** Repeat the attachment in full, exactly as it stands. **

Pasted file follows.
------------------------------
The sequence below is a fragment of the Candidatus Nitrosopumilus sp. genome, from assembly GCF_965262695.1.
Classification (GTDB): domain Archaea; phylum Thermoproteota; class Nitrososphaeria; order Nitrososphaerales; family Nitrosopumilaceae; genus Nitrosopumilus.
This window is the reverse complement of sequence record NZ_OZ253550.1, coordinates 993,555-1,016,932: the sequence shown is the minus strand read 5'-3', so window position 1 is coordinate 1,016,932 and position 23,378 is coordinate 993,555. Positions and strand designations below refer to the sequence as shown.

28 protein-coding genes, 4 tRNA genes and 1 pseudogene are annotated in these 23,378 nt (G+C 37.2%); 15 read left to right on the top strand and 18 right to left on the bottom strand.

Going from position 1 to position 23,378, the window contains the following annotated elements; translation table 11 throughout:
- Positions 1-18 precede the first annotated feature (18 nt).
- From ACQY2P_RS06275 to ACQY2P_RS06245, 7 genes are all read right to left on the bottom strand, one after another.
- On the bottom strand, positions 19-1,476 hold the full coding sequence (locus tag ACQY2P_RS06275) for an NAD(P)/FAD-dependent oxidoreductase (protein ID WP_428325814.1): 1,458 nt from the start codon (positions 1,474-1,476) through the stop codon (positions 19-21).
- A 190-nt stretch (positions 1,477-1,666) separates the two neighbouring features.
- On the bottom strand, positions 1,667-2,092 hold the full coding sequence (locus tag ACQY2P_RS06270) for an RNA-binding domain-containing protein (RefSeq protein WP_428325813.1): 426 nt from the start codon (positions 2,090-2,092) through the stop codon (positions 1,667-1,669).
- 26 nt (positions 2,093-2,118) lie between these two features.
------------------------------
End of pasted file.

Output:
The sequence below is a fragment of the Candidatus Nitrosopumilus sp. genome, from assembly GCF_965262695.1.
Classification (GTDB): domain Archaea; phylum Thermoproteota; class Nitrososphaeria; order Nitrososphaerales; family Nitrosopumilaceae; genus Nitrosopumilus.
This window is the reverse complement of sequence record NZ_OZ253550.1, coordinates 993,555-1,016,932: the sequence shown is the minus strand read 5'-3', so window position 1 is coordinate 1,016,932 and position 23,378 is coordinate 993,555. Positions and strand designations below refer to the sequence as shown.

28 protein-coding genes, 4 tRNA genes and 1 pseudogene are annotated in these 23,378 nt (G+C 37.2%); 15 read left to right on the top strand and 18 right to left on the bottom strand.

Going from position 1 to position 23,378, the window contains the following annotated elements; translation table 11 throughout:
- Positions 1-18 precede the first annotated feature (18 nt).
- From ACQY2P_RS06275 to ACQY2P_RS06245, 7 genes are all read right to left on the bottom strand, one after another.
- On the bottom strand, positions 19-1,476 hold the full coding sequence (locus tag ACQY2P_RS06275) for an NAD(P)/FAD-dependent oxidoreductase (protein ID WP_428325814.1): 1,458 nt from the start codon (positions 1,474-1,476) through the stop codon (positions 19-21).
- A 190-nt stretch (positions 1,477-1,666) separates the two neighbouring features.
- On the bottom strand, positions 1,667-2,092 hold the full coding sequence (locus tag ACQY2P_RS06270) for an RNA-binding domain-containing protein (RefSeq protein WP_428325813.1): 426 nt from the start codon (positions 2,090-2,092) through the stop codon (positions 1,667-1,669).
- 26 nt (positions 2,093-2,118) lie between these two features.